A shameful chapter in the history of the British Army

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The Independent Online

The more we learn about the sickening regime at the Army's Deepcut barracks in Surrey, the more indefensible the Government's refusal to hold a full public inquiry into this scandal becomes. Investigations into the mysterious deaths of four young recruits at Deepcut, between 1995 and 2002, have exposed a culture of bullying, sexual abuse and sadism towards young recruits. In October, a former Deepcut training instructor was jailed for multiple sex attacks on young soldiers over a five year period. On Monday, a dossier compiled by Surrey Police was passed to the House of Commons Defence Committee outlining more than 100 accusations of abuse - including rape, indecent assault and degrading treatment - which they had recorded in their lengthy investigation into the barracks.

The more we learn about the sickening regime at the Army's Deepcut barracks in Surrey, the more indefensible the Government's refusal to hold a full public inquiry into this scandal becomes. Investigations into the mysterious deaths of four young recruits at Deepcut, between 1995 and 2002, have exposed a culture of bullying, sexual abuse and sadism towards young recruits. In October, a former Deepcut training instructor was jailed for multiple sex attacks on young soldiers over a five year period. On Monday, a dossier compiled by Surrey Police was passed to the House of Commons Defence Committee outlining more than 100 accusations of abuse - including rape, indecent assault and degrading treatment - which they had recorded in their lengthy investigation into the barracks.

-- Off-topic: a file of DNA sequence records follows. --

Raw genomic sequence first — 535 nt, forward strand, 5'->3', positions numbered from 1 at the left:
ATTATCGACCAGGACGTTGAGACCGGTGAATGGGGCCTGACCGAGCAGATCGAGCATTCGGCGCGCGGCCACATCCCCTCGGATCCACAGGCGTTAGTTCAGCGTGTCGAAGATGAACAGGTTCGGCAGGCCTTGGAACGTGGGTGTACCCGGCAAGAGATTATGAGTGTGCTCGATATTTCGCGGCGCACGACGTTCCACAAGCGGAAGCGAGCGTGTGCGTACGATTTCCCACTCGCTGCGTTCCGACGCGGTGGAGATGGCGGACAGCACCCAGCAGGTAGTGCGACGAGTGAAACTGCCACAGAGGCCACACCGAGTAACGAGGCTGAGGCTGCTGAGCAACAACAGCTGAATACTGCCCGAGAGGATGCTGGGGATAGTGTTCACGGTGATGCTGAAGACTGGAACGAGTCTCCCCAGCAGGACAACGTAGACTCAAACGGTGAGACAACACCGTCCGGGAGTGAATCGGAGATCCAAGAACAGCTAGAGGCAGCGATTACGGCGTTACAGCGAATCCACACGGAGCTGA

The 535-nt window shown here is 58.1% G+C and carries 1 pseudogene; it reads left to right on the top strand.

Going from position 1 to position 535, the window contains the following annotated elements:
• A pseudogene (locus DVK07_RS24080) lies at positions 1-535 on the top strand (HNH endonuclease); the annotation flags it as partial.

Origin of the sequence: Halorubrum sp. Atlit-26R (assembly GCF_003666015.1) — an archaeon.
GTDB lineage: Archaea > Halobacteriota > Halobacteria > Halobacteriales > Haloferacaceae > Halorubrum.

Yesterday the Armed Forces minister, Adam Ingram, announced yet another limited inquiry into the affair before the Commons. At the same time he warned against giving too much weight to these latest allegations of abuse before they are substantiated. Mr Ingram's words of caution might have had something to recommend them, had it not been for the fact that a catalogue of appalling treatment has already been admitted to by the Army. What these latest allegations indicate is that the problem was even more widespread than we previously feared.

Some argue the Army has learnt lessons from the scandal. Moves are under way to limit the access young recruits have to live ammunition. Senior officers have begun to stamp out the brutal initiation procedures still common to barrackroom life. But Deepcut now represents something more than the twisted regime of one isolated Army camp. It symbolises a problem that goes much deeper.

The Government has a clear duty to all those who have suffered at Deepcut to establish a full public inquiry. Only a public inquiry can hold the Army accountable for the disgraceful way it has repeatedly tried to sweep this affair under the carpet. Only a public inquiry will satisfy the families of the dead recruits, who have campaigned so long for answers and justice.

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